Author:Triinu Mets (NomadIT)
Paper short abstract:
Drawing on fieldwork in the medieval military re-enactment scene in Latvia, this paper explores the ways in which the interview can become the means for a woman anthropologist to access the corporeal experiences of her male research subjects.
Paper long abstract:
A multitude of cross-gender ethnographic research in anthropology has long since subdued qualms about the possibility of understanding - and fairly representing - the gendered Other. There exists, however, an issue that seldom gets raised in this context - the fact that the material level of experience of certain practices remains forever unattainable for an ethnographer studying the opposite sex. In an environment where masculinity plays a central role, only a male ethnographer can move beyond merely observing the research subjects and actually participating, as has been so impressively shown by Loic Waqcuant in his Body and Soul (2004). For a female anthropologist to create an intersubjective understanding of her male informants, other possibilities for understanding corporeal experiences have to be explored.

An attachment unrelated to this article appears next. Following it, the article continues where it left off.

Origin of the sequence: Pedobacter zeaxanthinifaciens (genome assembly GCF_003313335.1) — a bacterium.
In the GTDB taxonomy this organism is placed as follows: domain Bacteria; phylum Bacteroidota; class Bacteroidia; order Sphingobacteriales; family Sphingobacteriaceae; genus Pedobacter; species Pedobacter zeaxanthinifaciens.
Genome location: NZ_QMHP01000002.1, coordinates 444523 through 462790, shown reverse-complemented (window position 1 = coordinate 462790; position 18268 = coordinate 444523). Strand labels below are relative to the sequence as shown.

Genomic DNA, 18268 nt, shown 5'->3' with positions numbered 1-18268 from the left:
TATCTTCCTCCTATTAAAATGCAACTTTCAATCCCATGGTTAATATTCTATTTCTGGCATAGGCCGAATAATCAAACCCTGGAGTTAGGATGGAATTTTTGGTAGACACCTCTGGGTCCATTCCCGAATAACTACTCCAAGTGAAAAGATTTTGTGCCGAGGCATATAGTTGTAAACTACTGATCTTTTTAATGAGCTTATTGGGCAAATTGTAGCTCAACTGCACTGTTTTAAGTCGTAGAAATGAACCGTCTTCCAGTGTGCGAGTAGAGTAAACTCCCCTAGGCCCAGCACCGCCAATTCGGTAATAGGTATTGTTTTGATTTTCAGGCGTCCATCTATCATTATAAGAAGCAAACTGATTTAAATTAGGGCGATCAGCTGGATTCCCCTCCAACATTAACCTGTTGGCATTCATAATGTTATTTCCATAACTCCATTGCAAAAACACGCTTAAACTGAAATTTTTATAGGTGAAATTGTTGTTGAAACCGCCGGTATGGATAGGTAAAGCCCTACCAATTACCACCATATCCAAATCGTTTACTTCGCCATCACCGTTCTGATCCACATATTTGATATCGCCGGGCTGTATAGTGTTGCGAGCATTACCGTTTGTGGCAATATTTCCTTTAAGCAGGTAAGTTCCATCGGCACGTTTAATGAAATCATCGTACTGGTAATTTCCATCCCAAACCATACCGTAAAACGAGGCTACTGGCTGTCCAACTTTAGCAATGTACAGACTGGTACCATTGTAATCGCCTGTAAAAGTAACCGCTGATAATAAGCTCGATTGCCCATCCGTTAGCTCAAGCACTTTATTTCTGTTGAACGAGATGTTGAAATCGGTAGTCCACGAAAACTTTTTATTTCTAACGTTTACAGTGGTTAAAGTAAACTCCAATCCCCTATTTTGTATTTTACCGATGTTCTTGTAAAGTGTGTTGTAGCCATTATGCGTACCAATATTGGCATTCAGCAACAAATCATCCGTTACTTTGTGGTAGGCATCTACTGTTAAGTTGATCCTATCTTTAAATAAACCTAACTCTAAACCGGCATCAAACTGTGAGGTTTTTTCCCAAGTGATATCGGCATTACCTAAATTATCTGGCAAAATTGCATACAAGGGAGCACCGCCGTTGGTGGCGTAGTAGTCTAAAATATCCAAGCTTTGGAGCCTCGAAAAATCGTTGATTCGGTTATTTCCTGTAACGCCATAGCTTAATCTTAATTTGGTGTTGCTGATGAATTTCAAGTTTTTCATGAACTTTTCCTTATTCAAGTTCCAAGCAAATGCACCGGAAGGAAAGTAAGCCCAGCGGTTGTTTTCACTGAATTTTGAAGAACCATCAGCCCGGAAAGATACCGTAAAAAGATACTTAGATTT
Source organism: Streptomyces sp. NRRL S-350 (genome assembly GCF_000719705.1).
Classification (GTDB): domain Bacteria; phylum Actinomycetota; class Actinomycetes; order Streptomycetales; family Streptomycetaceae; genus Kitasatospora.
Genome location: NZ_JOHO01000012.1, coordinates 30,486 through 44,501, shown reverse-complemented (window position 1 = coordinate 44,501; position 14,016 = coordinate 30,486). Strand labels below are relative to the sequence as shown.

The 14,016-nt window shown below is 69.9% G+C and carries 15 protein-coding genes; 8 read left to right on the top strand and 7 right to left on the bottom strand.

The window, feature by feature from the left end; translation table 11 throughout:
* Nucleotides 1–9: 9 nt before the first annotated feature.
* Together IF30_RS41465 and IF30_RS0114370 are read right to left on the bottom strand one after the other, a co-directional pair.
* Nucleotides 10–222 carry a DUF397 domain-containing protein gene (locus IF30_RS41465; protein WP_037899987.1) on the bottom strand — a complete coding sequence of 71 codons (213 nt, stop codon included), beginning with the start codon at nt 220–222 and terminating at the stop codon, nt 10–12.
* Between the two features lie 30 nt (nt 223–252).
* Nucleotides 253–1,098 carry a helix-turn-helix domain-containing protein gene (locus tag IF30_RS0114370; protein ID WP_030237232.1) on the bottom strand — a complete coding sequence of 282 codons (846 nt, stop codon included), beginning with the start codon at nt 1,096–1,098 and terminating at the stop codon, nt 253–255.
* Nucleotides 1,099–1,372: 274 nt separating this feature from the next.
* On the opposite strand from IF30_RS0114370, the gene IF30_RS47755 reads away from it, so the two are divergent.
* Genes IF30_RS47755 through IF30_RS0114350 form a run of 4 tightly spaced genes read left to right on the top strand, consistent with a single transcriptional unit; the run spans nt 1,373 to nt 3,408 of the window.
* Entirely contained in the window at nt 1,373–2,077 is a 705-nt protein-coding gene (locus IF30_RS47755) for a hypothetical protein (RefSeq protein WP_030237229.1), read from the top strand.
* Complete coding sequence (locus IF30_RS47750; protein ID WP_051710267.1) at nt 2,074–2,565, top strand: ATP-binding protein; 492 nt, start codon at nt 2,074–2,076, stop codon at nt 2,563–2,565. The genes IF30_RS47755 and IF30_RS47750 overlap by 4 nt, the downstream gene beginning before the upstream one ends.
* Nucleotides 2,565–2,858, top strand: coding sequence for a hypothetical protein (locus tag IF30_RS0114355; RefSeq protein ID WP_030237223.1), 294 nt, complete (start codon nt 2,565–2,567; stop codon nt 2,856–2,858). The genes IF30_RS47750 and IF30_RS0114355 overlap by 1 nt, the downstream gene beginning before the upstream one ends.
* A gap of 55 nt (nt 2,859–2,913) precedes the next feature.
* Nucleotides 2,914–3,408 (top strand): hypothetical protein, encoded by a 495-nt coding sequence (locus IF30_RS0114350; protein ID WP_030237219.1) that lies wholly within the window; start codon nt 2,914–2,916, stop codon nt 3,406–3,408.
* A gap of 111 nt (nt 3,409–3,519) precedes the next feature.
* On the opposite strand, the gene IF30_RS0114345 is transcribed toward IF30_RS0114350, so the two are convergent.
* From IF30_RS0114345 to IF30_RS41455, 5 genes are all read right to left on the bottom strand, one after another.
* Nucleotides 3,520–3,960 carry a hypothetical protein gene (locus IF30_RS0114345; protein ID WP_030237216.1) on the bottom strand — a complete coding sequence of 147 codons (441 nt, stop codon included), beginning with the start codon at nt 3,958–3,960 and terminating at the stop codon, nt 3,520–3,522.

The re-enactment of medieval warfare in Latvia is as much a men-only microcosm as Wacquant's Chicago boxing gym. Even though my presence as an anthropologist is well accepted, the rules that ban other women from participating in tournaments and battles also apply to to me. In the paper, I will be looking at ways in which bodily experiences get reiterated in interviews, making the interview a space of re-enactment itself, where the ethnographer and the informant provoke each other's cognitive and bodily knowledge while working at finding words that would give justice - and meaning - to the "manly pursuits".
Corporealities, cognition and the interview